First of all - I must think (& I know) that the mole negro enchiladas I recieved were completely opposite/different to those EN enjoyed. They were pretty awful. The sauce was (apoligize for a lack of a better adjectve) 'icky' and left a bad aftertaste. It tasted nothing but sweet. Almost like a sweet barbaque sauce. The chicken was inedible - I actually did not eat it - bits of gristly tendon, ligment chopped up and cold. I actually thought the rice was the best thing on the plate.
I cannot believe that they actually served this out. Dont order the mole negro. I cant tell how the tamales de mn were - as they were out.
The horchata was weak and immemorable - barely a pinch of pecans and a flimsy sliver of melon.
I appreciated the fresh fried chips and assertive flavorful salsa.
The tacos de chauplines were even better than the restaurant I used to get them in San Diego. The tortillas - despite being bought were, tender, hot and had a good chew. I suspect the crickets were very fresh as the two sons had just returned from Oaxaca with their 'booty' the day previous. I wanted to order more.
The molotes made the meal for me. Absolutely wonderful. I have never had these before. Hot crisp masa torpedos with a wonderful starch contrasted interior of chorizo laced papas. These were sauced with a tomatillo sauce and black bean puree (which should replacethe pintos on the plates!) on a bed of refreshing lettuce and queso fresco.
The young son who served us - I really admired - as it seemed like he ran the place alone. I felt bad almost - the father sat us but then dissapeared outside. Service is slow and non -existent at times due to this fact but I considering the circumstances...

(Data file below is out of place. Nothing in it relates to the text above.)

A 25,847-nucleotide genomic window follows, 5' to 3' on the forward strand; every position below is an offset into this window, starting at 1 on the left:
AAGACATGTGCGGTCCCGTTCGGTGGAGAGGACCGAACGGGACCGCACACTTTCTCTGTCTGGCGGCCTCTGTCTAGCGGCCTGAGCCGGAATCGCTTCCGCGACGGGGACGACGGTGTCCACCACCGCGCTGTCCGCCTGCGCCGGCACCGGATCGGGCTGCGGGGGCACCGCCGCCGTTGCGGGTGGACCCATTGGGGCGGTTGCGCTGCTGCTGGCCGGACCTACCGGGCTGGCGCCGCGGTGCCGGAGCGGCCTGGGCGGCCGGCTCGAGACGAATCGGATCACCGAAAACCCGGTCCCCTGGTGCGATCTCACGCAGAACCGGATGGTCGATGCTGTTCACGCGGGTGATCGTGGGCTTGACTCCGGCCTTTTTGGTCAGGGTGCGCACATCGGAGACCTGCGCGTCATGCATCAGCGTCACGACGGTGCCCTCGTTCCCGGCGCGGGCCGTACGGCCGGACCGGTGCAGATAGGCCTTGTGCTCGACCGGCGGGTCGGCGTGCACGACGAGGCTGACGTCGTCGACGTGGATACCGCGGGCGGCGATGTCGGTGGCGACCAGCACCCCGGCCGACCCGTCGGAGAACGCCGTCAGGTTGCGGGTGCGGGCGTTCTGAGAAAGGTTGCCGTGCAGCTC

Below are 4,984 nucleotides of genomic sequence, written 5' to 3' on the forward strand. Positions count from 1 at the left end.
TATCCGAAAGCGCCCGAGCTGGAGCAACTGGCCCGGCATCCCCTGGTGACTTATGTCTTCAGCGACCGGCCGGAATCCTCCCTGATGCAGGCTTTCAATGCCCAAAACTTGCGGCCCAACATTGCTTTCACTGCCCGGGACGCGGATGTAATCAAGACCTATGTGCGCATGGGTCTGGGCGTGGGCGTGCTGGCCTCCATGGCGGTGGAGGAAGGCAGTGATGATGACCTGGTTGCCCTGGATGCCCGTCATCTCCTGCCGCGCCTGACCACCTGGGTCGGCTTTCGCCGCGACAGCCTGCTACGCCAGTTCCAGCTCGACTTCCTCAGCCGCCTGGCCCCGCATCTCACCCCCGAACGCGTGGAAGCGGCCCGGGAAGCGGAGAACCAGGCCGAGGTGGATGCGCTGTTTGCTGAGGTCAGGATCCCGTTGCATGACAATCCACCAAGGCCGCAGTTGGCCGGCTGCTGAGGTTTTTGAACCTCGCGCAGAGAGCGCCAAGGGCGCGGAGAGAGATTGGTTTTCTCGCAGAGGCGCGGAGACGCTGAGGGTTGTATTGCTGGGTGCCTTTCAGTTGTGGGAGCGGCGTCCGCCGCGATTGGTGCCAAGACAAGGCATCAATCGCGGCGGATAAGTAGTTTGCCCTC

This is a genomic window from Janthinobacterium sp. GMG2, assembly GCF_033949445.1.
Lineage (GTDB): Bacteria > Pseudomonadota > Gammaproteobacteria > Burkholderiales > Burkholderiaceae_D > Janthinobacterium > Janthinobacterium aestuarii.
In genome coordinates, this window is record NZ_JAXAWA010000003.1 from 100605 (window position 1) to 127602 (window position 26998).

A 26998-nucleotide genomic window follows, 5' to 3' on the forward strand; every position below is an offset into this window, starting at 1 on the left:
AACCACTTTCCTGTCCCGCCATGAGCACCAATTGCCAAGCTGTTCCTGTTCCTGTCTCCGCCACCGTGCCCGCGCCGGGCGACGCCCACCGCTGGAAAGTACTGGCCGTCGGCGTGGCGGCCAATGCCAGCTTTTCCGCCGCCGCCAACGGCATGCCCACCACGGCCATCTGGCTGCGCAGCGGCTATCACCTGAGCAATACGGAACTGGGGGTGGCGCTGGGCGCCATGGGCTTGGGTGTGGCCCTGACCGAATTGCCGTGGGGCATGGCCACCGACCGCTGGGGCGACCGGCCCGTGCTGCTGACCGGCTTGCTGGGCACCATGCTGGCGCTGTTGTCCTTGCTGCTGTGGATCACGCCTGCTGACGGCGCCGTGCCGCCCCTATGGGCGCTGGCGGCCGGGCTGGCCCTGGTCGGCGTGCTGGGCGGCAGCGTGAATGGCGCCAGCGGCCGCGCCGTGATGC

On my way out I was offered one of the plentiful pan dulce bags from Oaxaca- among chiccharron and chiles de agua.
I will be back for the wonderous molotes and chauplines and maybe try a clayuda- but try not to think about the mole negro - or else the thought of it might spoil future meals.
That is funny.... we basically had opposite experiences there. One question... the guy doing the cooking was he a stocky guy with a bald / shaved head?
I am shocked about the black mole sauce... I don't know what they could have done to screw it up so bad (did it seem like it had ketcup in it perhaps?)
BTW... if you like the Molotes here.... you will really dig them at Monte Alban (WLA) if you ever make it back there.
"stocky guy with a bald / shaved head?"
-No - a different guy was in the kitchen. This is the owner who sat us I believe.
I know we were served a different sauce - I just dont know if they tasted it before plating it - man!
Monte alban sounds great! The mole amarillo and memelas at Antequera de Oaxaca is the best I have experienced.
>a Bakery in Cotati called El Paso ... mole negro paste there
Do you have any interest in trying their mole negro paste? I'm hoping you do so I can learn something :-) About six months ago I bought a bag of their mole negro paste and also some from Karen's in Petaluma. Four us loved the chicken mole we made with Karen's version. For the version from El Paso, one liked it a lot, as much as Karen's, one thought it was OK, and two of us (including me) didn't like it at all. There's a specific flavor in it, intentional I'm sure, that's not in Karen's and which we didn't like. I'm very curious what someone who really knows moles thinks about it.
re: Mick Ruthven
Hmmm...interesting. I wonder what it is -- as no two moles are alike - sometimes the process of burning chiles, tortillas etc plays a role which may have been to your distaste. Or even a raw flavor - did you fry bioth pastes in oil - to achieve a 'cooked' flavor before the addition of broth?